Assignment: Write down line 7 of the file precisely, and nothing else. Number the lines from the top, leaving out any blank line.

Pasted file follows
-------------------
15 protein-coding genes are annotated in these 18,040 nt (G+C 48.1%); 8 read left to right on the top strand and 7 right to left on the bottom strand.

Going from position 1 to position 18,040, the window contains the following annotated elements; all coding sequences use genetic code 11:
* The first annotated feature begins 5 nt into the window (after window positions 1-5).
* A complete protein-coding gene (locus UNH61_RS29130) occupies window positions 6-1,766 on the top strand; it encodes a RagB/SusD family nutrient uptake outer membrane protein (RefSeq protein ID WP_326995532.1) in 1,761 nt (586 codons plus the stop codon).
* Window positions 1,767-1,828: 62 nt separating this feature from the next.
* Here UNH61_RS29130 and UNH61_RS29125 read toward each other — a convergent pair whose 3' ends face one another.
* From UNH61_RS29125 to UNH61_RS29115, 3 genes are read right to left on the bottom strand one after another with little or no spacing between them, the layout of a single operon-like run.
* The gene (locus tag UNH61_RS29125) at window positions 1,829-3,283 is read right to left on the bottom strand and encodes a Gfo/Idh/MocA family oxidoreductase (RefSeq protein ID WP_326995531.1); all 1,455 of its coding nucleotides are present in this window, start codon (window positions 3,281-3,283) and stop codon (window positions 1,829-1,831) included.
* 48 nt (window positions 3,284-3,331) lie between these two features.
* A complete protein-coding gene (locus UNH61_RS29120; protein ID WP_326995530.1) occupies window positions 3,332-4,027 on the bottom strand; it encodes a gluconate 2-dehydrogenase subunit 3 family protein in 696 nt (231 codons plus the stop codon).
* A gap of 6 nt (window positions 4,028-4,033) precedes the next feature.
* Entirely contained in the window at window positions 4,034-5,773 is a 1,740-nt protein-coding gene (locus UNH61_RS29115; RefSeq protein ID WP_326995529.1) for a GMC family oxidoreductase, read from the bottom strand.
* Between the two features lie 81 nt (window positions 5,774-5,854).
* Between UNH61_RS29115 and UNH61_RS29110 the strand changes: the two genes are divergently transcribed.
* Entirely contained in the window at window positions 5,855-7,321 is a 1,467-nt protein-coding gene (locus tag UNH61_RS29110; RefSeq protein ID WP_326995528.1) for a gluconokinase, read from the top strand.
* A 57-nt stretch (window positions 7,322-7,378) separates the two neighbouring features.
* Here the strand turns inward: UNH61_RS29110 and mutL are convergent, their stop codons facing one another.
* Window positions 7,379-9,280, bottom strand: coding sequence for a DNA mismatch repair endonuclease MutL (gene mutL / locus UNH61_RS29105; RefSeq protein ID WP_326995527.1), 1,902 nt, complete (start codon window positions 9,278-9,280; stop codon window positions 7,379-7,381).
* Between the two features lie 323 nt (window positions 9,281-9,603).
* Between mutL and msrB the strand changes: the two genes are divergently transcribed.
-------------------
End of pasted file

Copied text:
* From UNH61_RS29125 to UNH61_RS29115, 3 genes are read right to left on the bottom strand one after another with little or no spacing between them, the layout of a single operon-like run.